Wednesday, August 27, 2014

For Wednesday

Wednesday audio. Remember, no class on Monday for Labor Day; our next meeting is Wednesday, September 2. For those of you wanting to write on Supreme Court Jurisdiction, your comments are due at the beginning of class.

We will get into both sections of Federal Courts of Appeals; think about what is going on under Collateral Order Doctrine, how it has been limited, and whether the limitations make sense. Does the distinction between "right not to be liable" and "right not to stand trial" make sense? How does Mohawk normalize the doctrine? Ali, Ryan, and Ashley are on panel for this.

We may get into the very preliminary part of Federal District Courts. Read the statutes for Overview and Removal (note those provisions are on the blog). This will start us with a general discussion of how cases get into Federal District Court; we then will pick up after that with what those cases entail. Joe, J.C., Franco, and Ryan are on panel for this.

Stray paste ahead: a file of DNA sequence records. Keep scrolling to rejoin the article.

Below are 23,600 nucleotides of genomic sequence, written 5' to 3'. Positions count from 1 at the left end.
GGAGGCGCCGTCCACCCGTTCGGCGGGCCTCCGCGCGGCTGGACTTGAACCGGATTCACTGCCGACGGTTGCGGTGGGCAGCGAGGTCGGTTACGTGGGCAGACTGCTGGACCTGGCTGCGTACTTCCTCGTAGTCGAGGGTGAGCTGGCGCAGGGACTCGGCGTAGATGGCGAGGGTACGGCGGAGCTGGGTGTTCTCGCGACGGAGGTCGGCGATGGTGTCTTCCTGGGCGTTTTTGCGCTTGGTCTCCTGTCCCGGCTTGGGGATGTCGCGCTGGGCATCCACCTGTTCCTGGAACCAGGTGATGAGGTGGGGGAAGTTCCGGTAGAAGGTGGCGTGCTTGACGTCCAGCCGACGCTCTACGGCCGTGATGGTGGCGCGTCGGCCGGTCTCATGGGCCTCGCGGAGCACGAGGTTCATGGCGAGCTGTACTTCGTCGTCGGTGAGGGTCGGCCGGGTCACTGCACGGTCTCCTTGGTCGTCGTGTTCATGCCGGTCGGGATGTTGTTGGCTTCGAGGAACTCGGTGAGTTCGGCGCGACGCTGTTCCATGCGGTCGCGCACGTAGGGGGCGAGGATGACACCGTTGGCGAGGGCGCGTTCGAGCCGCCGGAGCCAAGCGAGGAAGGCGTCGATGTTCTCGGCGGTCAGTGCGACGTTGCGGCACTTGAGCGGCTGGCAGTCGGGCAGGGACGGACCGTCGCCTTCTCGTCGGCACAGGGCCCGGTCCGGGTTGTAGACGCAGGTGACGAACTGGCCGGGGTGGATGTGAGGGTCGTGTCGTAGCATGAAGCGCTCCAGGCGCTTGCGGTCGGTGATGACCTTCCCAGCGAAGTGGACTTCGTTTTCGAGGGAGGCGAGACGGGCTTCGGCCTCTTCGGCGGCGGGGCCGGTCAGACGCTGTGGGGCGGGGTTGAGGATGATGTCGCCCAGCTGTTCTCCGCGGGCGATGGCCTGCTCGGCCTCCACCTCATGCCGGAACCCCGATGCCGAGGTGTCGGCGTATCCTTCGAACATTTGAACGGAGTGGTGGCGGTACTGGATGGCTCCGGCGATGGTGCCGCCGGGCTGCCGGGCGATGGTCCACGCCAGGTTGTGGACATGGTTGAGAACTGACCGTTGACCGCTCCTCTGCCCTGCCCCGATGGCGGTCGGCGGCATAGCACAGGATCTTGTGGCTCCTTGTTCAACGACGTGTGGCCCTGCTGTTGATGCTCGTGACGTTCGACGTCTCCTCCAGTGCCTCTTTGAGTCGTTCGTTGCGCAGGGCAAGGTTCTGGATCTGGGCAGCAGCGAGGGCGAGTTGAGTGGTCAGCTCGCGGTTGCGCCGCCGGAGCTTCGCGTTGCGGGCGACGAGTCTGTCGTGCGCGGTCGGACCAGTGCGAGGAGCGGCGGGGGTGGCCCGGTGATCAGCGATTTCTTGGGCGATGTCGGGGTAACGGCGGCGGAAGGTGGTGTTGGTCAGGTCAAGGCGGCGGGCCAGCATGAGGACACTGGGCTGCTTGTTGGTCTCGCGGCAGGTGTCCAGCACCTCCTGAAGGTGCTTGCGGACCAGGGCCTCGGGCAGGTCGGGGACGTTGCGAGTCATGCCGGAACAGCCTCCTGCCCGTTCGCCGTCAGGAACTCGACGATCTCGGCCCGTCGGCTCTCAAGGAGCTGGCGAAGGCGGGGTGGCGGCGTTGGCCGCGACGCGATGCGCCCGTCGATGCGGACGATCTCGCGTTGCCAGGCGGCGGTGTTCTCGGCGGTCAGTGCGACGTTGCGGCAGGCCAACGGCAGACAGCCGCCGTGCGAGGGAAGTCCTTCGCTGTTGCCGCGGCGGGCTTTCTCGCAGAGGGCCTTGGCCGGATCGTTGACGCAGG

Monday, August 25, 2014

For Wednesday

Monday audio.

We will finish on Independent-and-Adequate, considering what the counter-arguments are to Long and to think about what sorts of state rules will be deemed independent-and-adequate and which will not. We then will turn to Finality, the last prong of § 1257, and the flexible approach as interpreted in Cohn. We then will discuss § 1254 and Review of Federal Courts of Appeals.

We then will turn to Jurisdiction of Federal Courts of Appeals; for Wednesday, just do Finality and the Collateral Order Doctrine. Try to understand (again) what finality means and when C/O/D should apply.